Corey Mock, a nationally ranked senior wrestler at the University of Tennessee at Chattanooga, was expelled late Tuesday afternoon after the university's judicial system found him guilty of sexual misconduct.
Because of federal privacy laws, little is known about the details of the case, which was ruled on by an academic professor and not a criminal court judge.
The UTC ruling points to a growing national debate about how university sexual misconduct and sexual assault cases are handled and shows how a much higher standard for sexual consent is being enforced on U.S. college campuses.
A female UTC student brought accusations against Mock, a senior, last spring, Mock's attorney Jeff Rufolo said, and since then he has been on athletic department suspension.
Mock previously wrestled at the University of North Carolina at Chapel Hill, where his father is the program's head coach.
"The only thing we can say is that he is no longer a student at UTC," said UTC wrestling coach Heath Eslinger.
No criminal charges were ever filed against Mock, a decision university officials say is typically left up to the victim. State law does not require instances of sexual assault on college campuses to be reported to police.
Rufolo said his client was accused of having sex with another UTC student "without her consent."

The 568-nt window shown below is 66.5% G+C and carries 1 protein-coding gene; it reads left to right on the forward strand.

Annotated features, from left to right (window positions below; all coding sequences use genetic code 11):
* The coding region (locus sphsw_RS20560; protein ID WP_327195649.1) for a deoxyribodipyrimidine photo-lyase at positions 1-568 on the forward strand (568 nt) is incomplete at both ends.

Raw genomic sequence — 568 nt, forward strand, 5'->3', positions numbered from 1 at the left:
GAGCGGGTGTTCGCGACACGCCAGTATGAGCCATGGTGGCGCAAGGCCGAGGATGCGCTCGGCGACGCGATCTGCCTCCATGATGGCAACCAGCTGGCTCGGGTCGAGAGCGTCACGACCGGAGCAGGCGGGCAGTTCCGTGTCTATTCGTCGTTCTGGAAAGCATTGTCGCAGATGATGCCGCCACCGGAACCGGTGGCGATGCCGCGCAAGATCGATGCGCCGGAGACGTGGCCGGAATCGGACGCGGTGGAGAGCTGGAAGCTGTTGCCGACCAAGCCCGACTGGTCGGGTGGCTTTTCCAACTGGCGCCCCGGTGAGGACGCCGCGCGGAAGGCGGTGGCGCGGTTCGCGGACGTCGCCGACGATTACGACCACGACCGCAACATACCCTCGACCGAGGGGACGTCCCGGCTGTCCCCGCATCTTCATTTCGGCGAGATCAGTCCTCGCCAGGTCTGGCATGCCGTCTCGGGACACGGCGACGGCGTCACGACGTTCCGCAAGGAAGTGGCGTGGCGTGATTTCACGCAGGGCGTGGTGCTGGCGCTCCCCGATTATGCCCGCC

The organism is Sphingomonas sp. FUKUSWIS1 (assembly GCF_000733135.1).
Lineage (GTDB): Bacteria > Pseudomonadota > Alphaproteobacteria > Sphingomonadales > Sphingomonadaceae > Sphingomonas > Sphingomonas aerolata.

When the case was first considered by a campus judicial officer, also a full-time professor, Mock was found not responsible. However, weeks later, the decision was reversed, his attorney said.
Rufolo said the decision was appealed to university Chancellor Steven R. Angle, but documents show the appeal was denied. The family can petition for reconsideration, or has 60 days to determine whether to appeal the case to Chancery Court. Rufolo said they are considering whether they can handle that financial burden.
"[The judicial officer] issued an order finding the university did not meet its burden [of proof] and that Corey Mock was not responsible and then dismissed all charges," Rufolo said. "The university asked that she reconsider her opinion and with no new evidence, testimony or hearing she changed her mind, issuing another order on Aug. 25 doing an absolutely 180-degree turn.
"With no new evidence and the same findings of fact, the order was identical with the only exception (being) that the university had met its burden of proof and that Corey was found responsible."
The university would not confirm that sequence of events, but documents signed Tuesday show that Mock's expulsion was effective Aug. 25.
For all practical purposes, Mock's collegiate wrestling career is over.
"The [Chancery Court] judge would have to hear the case before the Southern Conference tournament in February and, barring a miracle, I don't see that happening," Rufolo said.
University sexual misconduct and sexual assault proceedings have been highly debated in recent months thanks to several high-profile cases. Some, especially victim advocates, say the secrecy afforded by federal law in campus investigations allows for assaults to be buried.